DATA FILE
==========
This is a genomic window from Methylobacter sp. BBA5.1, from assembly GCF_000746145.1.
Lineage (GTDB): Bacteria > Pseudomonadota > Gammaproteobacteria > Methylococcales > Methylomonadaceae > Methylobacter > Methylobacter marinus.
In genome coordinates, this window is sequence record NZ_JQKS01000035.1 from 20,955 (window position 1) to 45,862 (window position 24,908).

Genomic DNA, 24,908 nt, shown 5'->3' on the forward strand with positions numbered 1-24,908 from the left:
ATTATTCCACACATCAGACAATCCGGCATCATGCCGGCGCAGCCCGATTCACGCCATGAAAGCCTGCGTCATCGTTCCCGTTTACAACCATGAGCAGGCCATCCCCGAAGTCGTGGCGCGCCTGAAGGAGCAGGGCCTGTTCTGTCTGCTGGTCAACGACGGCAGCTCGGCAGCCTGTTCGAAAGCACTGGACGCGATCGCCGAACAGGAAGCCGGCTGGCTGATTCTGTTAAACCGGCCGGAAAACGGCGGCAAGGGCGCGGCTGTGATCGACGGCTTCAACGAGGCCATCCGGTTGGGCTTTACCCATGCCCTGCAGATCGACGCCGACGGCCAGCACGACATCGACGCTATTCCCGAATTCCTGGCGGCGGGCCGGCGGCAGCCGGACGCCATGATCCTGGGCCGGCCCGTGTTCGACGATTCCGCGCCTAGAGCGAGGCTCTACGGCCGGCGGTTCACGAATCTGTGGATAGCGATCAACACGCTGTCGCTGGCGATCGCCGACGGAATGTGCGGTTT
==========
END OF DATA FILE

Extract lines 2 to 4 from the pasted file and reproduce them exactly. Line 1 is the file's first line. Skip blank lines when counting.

Lineage (GTDB): Bacteria > Pseudomonadota > Gammaproteobacteria > Methylococcales > Methylomonadaceae > Methylobacter > Methylobacter marinus.
In genome coordinates, this window is sequence record NZ_JQKS01000035.1 from 20,955 (window position 1) to 45,862 (window position 24,908).

Genomic DNA, 24,908 nt, shown 5'->3' on the forward strand with positions numbered 1-24,908 from the left: